“The possibility that Europe will become a museum or a cultural amusement park for the nouveau riche of globalization is not completely out of the question.” This thought of Europe as a vast cultural theme park was presented by the late historian Walter Laqueur, who, for his far-sighted prognosis about Europe’s crisis, has been called “the indispensable pessimist.” Laqueur was one of the first to understand that the current deadlock in which the continent finds itself goes far beyond economics. The point is that the days of European strength are over. Because of low birth rates, Europe is dramatically shrinking. If current trends continue, Laqueur said, a hundred years from now Europe’s population “will be only a fraction of what it is today, and in two hundred, some countries may have disappeared.”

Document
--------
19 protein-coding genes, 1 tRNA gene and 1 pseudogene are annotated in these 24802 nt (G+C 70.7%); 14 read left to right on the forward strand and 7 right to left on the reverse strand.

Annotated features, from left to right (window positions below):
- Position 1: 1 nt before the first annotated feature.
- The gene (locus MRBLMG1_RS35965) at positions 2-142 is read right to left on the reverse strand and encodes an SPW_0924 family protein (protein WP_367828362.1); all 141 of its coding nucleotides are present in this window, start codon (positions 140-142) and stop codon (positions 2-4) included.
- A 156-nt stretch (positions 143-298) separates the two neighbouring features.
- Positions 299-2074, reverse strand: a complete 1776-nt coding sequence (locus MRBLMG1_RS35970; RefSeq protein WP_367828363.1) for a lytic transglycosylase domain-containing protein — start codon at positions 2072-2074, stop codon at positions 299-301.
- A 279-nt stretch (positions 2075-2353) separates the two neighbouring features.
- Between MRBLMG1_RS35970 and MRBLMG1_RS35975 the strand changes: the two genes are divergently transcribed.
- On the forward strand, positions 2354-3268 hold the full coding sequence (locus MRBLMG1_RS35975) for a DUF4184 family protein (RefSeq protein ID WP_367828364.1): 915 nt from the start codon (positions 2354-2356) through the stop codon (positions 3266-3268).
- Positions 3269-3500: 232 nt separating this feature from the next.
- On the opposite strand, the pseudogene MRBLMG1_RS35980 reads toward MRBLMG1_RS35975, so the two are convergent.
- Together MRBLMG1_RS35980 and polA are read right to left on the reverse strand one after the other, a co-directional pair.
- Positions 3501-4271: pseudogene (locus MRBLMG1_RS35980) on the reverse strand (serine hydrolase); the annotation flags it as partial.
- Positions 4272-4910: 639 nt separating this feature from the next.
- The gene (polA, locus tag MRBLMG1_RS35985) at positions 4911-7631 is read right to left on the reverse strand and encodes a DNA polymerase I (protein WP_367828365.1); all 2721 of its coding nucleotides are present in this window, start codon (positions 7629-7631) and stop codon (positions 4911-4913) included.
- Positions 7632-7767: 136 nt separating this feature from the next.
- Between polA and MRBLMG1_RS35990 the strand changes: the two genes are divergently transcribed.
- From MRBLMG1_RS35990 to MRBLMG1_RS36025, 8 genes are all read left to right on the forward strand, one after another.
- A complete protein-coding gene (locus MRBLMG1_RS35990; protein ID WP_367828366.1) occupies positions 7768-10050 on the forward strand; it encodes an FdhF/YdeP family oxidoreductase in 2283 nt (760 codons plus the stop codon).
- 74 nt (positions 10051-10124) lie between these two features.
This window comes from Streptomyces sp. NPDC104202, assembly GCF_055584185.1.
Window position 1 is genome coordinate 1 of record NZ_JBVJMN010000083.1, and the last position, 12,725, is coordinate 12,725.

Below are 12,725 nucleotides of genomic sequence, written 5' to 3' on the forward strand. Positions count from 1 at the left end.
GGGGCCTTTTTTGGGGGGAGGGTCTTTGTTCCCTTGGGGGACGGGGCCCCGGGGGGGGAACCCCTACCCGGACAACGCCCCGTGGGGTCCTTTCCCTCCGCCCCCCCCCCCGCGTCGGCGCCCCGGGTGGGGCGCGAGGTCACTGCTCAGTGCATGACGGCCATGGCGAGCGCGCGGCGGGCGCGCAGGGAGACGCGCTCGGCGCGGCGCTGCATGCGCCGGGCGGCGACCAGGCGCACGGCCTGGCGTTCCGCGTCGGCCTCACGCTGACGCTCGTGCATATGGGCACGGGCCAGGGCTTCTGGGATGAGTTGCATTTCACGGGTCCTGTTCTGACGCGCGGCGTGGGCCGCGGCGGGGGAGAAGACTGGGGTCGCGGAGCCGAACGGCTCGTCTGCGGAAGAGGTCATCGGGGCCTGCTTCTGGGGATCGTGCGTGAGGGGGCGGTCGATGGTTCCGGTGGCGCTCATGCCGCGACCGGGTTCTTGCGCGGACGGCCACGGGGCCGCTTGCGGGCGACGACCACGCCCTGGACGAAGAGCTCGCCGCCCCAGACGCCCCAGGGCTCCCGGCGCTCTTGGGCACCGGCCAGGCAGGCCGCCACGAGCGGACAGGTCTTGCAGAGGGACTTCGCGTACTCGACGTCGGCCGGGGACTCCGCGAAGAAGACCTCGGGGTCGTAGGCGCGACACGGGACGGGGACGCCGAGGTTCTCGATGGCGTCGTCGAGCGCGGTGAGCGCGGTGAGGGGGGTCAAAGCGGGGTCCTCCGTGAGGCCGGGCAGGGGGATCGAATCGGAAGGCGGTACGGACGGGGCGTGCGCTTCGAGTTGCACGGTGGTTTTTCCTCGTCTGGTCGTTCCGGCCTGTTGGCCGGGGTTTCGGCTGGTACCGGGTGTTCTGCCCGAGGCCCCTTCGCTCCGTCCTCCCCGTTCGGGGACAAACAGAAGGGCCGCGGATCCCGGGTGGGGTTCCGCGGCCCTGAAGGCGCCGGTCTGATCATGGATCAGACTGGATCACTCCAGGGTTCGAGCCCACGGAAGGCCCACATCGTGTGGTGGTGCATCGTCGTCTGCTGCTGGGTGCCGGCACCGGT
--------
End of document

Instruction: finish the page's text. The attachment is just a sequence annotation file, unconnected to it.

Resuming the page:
Sadly, the “death of Europe” is drawing nearer, is becoming more visible and is more frequently discussed by popular writers.
“At a time when literature is increasingly marginalized in public life, Michel Houellebecq offers a striking reminder that novelists can provide insights about society that pundits and experts miss,” the New York Times wrote about arguably the most important French author. Houellebecq “speaks” through his best-selling novels, such as Submission, as well as his public lectures. The last conference that Houellebecq attended in Brussels — on the occasion of the Oswald Spengler Prize, commemorating the author of The Decline of the West — was dedicated to that topic. “To sum up,” Houellebecq said, “the Western world as a whole is committing suicide.”
Why Europe has become so obsessed about its own declining demography and a surging fertile immigration from Africa?